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The pope suggests abolishing the death penalty

While pop queen Beyoncé is out making bold, beautiful and undeniably controversial strides opposing police brutality and unsettling the established white power mentality, her global equivalent Pope Francis is also making major waves in the Christian community and beyond.
Although the pope can’t pop and lock in his old age, he’s making a bold statement that should be taken seriously worldwide. The Jesuit gave a speech Sunday to the Vatican exemplifying a major principle in the Christian faith.
“The commandment, ‘Thou shalt not kill,’ has absolute value and concerns both the innocent and the guilty,” Francis said.
For what it’s worth, the pope is spot on with this decree. Despite what many conservative Bible thumpers might sway you to believe, the Christian faith as seen through Jesus of Nazareth is actually about peace and love. It wasn’t founded on capricious gay hate and killing the criminals. As the pope pointed out, it’s in the very Ten Commandments that both the Jews and Christians follow, the don’t-kill-people-dammit-rule (not to paraphrase God here, but I’d like to think he face-palms quite a lot).
Urging all world governments to abolish the death penalty is a major play in today’s heightened climate because the pope, by issuing this plea for peace, has opened himself up for critiques among other church leaders and public leaders around the world who may be opposed.
This is nothing new. Due to the pope’s more progressive and compassionate stances on immigration lately, it has attracted more conservative leaders — ironically enough, such as presidential candidate Donald Trump — like a shark to chum. After the pope criticized Trump for not being Christian and being too quick to build walls, not bridges, Trump, not taking it too kindly, said some not-so-nice things to the leader of the Roman Catholic church. And, it’s an unspoken rule that you don’t sass the pope.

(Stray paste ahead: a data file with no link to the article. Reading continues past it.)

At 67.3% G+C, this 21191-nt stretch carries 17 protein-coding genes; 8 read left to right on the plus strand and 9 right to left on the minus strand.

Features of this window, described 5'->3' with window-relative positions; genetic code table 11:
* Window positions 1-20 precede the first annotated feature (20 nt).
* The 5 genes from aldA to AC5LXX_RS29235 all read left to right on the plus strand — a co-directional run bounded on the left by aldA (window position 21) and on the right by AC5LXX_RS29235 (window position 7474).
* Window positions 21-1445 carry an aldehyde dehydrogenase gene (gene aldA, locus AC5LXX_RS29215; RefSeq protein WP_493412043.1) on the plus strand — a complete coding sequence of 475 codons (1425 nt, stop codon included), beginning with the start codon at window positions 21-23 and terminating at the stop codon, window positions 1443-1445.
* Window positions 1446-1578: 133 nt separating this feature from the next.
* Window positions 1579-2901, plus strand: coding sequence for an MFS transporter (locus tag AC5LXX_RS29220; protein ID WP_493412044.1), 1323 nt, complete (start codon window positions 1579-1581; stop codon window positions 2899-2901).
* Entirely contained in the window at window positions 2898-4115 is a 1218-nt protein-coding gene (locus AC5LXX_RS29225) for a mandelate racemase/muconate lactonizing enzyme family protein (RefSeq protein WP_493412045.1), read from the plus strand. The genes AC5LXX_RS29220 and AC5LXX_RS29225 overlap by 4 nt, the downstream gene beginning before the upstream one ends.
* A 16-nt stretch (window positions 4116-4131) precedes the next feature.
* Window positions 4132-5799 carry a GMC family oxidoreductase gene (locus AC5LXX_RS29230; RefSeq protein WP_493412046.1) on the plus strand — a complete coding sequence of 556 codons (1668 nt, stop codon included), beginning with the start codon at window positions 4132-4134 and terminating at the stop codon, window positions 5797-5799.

As the U.S. prison system is being exposed more through media, such as in popular Netflix documentary series and through pop icons, the pope is joining in the endless voices to reform one of the biggest and most corrupt criminal justice systems in the world.
“All Christians and people of goodwill are called today to work not only for the abolition of the death penalty,” Francis said, “but also in order to improve prison conditions, in respect for human dignity of persons deprived of liberty.”
In the past, as with anybody making radical new waves in an establishment as heavily dated and influential as the Catholic Church, there are the silencers who try to keep things the same, the way conniving gatekeepers do. In the early ‘90s, when Pope John Paul I made similar strides for radical change in the church, it’s widely theorized that John Paul was assassinated by the Vatican itself to keep things in order. Although the Internet serves as a major accountability tool in today’s modern era, Francis is making heavy changes — wonderful changes, mind you — that could result in more conservative church leaders deviating and, once again, stifling change. Let’s hope that the emphasis on “Thou shalt not kill” is felt in all the hearts of those Christians and people of goodwill.

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